Meanwhile the idiosyncratic actions of the Supreme Court judge Benjamin Boothby saw South Australia playing a significant role in the development of all colonial constitutions, if more by rancour than design. After his appointment to the South Australian bench in 1853 from a successful practice at the bar in England, Boothby maintained that any South Australian Act which varied from English law was thereby invalid. In response to attempts to remove Boothby from office, the judge denied that South Australia’s parliament was legally constituted, and also asserted that fellow judges – who did not share his extreme views – had been invalidly appointed. Not until 1865 did the Imperial parliament pass the Colonial Laws Validity Act, which declared that only where British statutes were explicitly stated to apply to the colonies did they override colonial legislation. While Boothby’s final removal from office in July 1867 climaxed extraordinary efforts by the governor and parliament, the chaos for which he was responsible ironically provided a ‘charter of colonial legislative freedom’ (Castles & Harris, p134).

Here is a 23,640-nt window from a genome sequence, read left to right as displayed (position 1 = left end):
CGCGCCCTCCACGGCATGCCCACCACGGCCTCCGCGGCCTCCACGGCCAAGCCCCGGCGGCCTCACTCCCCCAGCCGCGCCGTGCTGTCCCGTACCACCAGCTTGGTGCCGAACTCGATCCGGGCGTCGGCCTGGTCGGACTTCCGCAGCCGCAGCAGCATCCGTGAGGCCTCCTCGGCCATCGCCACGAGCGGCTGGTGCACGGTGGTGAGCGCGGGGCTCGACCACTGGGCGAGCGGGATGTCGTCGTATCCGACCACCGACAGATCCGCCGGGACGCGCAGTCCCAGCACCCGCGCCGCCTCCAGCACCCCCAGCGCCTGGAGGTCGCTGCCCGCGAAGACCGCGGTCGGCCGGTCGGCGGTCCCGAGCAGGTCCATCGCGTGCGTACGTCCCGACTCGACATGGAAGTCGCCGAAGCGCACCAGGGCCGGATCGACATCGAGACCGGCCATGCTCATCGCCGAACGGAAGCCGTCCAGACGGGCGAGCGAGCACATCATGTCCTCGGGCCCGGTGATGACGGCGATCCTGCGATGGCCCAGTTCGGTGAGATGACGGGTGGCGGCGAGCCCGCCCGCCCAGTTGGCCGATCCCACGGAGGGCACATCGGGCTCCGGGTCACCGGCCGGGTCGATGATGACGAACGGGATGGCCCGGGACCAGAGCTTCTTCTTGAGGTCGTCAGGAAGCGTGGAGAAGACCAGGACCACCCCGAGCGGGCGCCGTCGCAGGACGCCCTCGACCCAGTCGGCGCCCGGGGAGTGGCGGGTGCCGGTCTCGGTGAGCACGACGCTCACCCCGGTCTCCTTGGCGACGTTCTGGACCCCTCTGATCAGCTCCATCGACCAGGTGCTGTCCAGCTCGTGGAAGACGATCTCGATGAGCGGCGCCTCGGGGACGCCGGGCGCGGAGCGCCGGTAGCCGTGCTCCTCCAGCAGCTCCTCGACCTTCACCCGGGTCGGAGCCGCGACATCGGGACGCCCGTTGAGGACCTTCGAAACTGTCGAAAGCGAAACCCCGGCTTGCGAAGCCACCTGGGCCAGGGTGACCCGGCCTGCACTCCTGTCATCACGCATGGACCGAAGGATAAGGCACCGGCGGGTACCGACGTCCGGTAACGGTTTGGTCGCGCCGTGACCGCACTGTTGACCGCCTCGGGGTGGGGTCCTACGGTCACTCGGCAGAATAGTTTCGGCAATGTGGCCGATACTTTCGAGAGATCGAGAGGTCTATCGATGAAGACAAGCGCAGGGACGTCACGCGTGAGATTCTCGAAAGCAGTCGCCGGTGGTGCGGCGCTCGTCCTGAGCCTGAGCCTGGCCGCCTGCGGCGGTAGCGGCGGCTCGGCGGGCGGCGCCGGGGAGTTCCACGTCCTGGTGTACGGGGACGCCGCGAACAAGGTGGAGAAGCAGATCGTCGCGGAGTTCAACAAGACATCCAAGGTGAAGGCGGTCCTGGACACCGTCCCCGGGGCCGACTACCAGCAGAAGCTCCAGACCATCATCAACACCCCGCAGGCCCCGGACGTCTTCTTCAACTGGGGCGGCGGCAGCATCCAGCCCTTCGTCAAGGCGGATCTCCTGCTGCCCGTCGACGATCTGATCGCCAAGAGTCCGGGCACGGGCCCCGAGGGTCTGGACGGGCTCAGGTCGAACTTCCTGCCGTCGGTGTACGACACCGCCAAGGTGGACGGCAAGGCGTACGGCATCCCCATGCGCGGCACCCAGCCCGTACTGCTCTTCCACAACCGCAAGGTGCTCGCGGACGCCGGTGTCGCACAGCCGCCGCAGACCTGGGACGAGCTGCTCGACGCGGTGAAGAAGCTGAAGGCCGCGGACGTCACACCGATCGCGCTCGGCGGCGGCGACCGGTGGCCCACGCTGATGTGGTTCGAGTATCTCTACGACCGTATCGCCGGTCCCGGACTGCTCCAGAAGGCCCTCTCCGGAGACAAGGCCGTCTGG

The 1850s saw another dispute, this time between the two chambers of parliament, over their respective powers in relation to money bills (that is, legislation concerning the raising and allocation of revenue). Similar disputes occurred in other colonial Australian legislatures, as lower houses whose members were elected by all adult males challenged the authority of less democratically constituted upper houses. Ultimately the question was settled by the ‘compact of 1857’, whereby the Legislative Council agreed that in future it would not seek to amend such bills.